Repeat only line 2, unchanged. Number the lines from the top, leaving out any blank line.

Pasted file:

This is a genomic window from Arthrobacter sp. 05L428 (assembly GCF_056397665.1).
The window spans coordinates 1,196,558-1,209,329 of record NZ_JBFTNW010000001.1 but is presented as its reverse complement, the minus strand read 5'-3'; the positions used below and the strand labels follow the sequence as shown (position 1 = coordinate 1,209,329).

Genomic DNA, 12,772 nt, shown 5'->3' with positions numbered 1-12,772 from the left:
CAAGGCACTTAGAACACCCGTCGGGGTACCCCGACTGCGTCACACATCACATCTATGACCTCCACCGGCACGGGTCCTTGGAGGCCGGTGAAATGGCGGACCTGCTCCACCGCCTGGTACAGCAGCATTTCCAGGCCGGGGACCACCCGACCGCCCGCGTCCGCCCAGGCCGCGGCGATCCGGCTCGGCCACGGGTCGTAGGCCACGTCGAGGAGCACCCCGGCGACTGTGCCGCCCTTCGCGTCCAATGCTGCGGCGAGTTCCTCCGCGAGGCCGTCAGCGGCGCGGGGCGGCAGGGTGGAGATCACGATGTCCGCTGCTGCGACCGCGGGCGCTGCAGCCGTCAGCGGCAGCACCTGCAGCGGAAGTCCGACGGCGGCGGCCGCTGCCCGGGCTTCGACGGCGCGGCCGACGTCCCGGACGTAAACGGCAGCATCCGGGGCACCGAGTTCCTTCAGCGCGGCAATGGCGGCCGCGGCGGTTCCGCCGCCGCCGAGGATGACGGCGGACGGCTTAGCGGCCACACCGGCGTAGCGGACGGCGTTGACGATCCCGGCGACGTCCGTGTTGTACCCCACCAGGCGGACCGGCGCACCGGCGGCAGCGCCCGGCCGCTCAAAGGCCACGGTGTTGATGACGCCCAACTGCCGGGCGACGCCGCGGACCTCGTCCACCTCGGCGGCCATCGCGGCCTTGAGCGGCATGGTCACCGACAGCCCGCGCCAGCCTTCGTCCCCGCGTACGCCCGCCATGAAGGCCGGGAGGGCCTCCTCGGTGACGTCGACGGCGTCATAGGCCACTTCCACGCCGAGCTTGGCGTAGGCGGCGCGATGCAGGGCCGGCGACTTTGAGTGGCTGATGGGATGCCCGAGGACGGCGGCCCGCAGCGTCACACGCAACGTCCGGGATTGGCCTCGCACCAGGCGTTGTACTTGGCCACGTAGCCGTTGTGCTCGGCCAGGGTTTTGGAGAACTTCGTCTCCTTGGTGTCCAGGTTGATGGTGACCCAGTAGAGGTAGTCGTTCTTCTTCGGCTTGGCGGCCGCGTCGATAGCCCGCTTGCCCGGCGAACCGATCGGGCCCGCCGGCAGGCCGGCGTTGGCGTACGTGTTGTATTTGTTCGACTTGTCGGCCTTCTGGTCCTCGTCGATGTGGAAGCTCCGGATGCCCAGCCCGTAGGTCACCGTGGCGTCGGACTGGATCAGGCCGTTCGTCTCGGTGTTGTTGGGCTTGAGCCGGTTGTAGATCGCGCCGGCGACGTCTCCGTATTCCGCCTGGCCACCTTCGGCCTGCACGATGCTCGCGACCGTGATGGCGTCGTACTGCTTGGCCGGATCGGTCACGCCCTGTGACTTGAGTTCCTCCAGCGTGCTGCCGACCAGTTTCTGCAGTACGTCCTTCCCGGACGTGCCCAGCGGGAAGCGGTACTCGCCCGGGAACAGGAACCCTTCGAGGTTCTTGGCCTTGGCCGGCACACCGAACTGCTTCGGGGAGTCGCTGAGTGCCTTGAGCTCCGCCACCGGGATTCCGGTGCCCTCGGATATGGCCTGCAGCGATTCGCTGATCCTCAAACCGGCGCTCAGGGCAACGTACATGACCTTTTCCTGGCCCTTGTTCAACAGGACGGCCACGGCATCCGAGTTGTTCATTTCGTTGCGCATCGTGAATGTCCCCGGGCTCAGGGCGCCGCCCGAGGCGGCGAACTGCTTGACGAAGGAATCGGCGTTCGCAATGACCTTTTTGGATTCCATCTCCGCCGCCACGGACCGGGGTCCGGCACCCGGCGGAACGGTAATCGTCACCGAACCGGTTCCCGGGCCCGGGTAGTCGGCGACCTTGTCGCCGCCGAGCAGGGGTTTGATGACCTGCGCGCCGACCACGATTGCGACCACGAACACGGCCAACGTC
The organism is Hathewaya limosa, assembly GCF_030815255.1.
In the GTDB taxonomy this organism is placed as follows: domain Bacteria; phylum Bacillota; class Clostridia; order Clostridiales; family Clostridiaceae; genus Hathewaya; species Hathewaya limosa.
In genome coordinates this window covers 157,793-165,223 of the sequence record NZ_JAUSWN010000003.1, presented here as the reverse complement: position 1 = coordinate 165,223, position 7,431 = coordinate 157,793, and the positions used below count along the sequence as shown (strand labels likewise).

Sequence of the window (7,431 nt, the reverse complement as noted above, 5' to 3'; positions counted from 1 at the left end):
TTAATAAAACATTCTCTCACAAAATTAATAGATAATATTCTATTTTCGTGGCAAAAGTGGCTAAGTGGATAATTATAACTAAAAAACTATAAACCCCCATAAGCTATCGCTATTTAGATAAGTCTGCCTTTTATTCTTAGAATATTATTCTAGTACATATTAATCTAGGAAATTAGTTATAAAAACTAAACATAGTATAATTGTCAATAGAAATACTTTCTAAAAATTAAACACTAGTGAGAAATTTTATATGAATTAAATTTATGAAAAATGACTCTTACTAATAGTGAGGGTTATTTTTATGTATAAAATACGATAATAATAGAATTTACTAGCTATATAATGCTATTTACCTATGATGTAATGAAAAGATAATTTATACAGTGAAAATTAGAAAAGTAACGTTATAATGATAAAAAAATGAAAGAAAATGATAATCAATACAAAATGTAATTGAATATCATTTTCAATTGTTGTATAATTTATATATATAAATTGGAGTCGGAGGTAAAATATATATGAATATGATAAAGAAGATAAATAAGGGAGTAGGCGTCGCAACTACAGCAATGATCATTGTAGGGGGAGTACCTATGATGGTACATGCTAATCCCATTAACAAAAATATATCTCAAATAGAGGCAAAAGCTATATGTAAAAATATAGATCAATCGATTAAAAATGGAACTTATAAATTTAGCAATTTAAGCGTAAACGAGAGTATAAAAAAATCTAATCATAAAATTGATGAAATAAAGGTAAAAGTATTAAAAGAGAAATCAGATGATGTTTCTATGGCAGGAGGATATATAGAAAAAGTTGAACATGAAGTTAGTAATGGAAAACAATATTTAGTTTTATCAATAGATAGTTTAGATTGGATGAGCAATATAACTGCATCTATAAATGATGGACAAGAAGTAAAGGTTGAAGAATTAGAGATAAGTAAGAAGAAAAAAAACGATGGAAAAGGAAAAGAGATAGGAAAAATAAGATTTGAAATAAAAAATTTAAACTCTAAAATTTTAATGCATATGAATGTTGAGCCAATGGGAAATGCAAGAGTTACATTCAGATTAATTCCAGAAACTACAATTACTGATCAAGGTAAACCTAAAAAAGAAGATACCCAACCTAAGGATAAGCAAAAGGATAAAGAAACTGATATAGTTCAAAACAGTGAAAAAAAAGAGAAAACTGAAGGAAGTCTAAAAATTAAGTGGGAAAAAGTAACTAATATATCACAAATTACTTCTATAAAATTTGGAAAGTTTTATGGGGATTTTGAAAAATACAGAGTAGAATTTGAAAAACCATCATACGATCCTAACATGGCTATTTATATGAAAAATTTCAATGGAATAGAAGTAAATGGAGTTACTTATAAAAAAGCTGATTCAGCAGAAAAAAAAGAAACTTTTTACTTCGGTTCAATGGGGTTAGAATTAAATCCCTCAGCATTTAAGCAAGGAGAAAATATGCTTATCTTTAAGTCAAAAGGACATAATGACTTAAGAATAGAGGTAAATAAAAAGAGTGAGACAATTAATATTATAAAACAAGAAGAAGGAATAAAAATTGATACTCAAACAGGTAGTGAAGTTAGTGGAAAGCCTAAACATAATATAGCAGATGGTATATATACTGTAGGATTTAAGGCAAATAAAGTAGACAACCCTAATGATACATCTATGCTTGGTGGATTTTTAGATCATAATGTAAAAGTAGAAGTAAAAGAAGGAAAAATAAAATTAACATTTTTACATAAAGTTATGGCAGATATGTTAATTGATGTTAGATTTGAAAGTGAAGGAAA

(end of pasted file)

The window spans coordinates 1,196,558-1,209,329 of record NZ_JBFTNW010000001.1 but is presented as its reverse complement, the minus strand read 5'-3'; the positions used below and the strand labels follow the sequence as shown (position 1 = coordinate 1,209,329).